Estate planning is a meticulous process that involves outlining your wishes for the distribution of your assets after your passing.
However, even the most carefully crafted estate plans may face contestation.
1. Lack of capacity
One common ground for contesting an estate plan is the belief that the testator, the person creating the will, lacked the mental capacity to make rational decisions when drafting the document. If someone can demonstrate that you were not of sound mind at the time you created your estate plan, they may have a valid reason to contest it.
2. Undue influence
Contestations can also arise when individuals suspect that someone exerted undue influence over you during the estate planning process. If a beneficiary or another party manipulated you into making decisions against your true wishes, the legitimacy of your estate plan may seem questionable. The burden of proof is on the person contesting, but it is still a potential reason for concern.
3. Improper execution
The legal requirements for executing a will can vary from place to place, but they generally involve proper signing and witnessing. If executing your estate plan not in accordance with the legal requirements of your jurisdiction, it may mean invalidation. This could include having the wrong number of witnesses, failing to sign the document correctly or having witnesses with a conflict of interest.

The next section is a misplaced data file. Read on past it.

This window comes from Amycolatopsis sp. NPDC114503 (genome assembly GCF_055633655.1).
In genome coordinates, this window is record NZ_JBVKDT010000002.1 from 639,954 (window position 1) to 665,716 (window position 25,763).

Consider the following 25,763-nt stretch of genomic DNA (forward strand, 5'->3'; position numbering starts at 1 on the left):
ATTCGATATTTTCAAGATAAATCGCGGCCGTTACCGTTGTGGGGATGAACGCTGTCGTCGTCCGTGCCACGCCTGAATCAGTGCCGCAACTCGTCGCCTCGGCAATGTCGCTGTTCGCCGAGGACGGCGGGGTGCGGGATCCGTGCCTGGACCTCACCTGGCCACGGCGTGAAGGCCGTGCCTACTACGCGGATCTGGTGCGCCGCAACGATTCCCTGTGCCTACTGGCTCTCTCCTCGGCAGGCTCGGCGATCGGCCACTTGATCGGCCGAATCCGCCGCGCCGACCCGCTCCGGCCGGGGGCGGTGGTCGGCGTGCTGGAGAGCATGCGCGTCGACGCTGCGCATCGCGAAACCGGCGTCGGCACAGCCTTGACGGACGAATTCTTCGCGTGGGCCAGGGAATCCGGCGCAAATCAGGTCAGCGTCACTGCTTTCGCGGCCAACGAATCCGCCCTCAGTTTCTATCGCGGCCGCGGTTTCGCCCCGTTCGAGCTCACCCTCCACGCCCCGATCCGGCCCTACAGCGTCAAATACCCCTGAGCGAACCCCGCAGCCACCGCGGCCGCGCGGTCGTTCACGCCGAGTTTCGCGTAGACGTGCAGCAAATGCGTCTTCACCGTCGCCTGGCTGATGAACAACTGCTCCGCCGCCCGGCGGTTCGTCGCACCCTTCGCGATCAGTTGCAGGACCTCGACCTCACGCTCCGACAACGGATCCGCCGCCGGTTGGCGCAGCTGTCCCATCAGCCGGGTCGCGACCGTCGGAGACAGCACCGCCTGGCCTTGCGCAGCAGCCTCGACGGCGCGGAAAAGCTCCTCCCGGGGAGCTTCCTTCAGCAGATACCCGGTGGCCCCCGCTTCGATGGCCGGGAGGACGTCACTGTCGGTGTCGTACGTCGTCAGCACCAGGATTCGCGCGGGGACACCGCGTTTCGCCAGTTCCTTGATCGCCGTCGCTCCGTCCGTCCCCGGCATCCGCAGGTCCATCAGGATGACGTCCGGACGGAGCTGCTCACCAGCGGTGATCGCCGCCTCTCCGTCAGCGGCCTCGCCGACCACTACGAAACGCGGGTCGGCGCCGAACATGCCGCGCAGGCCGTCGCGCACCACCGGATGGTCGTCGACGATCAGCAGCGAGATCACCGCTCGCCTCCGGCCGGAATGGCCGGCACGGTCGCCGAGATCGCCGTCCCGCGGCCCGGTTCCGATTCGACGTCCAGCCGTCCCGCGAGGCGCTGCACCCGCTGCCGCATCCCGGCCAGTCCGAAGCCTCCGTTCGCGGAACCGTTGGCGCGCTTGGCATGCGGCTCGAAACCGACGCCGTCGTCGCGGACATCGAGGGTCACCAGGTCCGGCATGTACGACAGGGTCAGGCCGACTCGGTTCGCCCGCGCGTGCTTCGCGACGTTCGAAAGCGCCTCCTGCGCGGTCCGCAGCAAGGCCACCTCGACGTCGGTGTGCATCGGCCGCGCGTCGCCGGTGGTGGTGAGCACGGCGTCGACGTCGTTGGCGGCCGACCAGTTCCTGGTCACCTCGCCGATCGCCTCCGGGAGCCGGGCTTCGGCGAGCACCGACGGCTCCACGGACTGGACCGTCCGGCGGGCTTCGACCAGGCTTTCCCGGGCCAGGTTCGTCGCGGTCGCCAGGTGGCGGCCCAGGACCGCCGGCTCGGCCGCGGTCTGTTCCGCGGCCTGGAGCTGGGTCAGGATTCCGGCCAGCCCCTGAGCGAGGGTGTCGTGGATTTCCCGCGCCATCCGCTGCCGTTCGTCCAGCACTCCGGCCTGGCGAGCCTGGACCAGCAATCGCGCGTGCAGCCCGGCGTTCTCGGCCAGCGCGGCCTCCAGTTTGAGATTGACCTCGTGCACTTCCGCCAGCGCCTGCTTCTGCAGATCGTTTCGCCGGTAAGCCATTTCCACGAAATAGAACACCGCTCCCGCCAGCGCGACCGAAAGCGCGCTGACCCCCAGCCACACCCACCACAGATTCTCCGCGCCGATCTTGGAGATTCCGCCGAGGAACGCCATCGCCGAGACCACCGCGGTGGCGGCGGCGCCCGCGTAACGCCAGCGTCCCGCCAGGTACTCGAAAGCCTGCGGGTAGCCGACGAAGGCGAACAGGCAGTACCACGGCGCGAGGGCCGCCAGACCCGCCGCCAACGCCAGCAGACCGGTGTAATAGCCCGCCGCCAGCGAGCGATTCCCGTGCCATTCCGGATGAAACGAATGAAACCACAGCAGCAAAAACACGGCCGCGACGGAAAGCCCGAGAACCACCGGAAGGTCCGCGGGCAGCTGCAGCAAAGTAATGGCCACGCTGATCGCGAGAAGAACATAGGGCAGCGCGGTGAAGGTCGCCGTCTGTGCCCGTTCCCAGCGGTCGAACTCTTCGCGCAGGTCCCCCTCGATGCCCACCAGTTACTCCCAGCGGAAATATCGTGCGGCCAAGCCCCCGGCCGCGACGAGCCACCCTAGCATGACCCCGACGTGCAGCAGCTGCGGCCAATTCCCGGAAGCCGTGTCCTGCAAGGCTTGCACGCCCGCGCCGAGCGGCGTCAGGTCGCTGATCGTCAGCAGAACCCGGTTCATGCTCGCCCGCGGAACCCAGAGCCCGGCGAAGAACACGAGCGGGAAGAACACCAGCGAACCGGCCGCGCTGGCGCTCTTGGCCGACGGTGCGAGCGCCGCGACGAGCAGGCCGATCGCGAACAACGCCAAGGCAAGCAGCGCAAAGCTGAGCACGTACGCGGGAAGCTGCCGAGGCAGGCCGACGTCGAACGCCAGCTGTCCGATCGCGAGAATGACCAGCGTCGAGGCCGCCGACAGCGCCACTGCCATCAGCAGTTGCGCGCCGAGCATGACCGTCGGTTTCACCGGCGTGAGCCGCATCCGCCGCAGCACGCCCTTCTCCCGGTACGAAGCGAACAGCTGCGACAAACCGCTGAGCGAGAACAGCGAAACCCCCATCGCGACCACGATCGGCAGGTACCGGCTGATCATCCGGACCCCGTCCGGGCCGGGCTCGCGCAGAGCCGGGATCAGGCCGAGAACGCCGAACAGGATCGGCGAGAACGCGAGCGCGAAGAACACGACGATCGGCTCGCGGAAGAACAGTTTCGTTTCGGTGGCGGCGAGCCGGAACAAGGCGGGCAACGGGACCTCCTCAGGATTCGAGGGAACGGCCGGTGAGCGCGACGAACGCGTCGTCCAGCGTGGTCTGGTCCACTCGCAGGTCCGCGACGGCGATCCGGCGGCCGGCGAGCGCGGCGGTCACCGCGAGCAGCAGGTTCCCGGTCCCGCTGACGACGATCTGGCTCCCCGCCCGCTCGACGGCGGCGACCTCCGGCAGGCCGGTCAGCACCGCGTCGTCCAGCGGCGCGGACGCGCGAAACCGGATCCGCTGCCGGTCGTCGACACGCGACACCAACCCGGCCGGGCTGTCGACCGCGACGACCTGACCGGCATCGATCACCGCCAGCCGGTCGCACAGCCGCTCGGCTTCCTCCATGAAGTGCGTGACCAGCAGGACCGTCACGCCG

4. Ambiguity or mistakes
An estate plan should be crystal clear in its intentions. If there are ambiguities or errors within the document, it can lead to disputes. The lack of clarity may result in beneficiaries interpreting your wishes differently, which can trigger legal challenges.
In a recent survey, only one of three respondents had an estate plan document. Unfortunately, even people who fall into that category also need to plan carefully to avoid their wishes getting contested.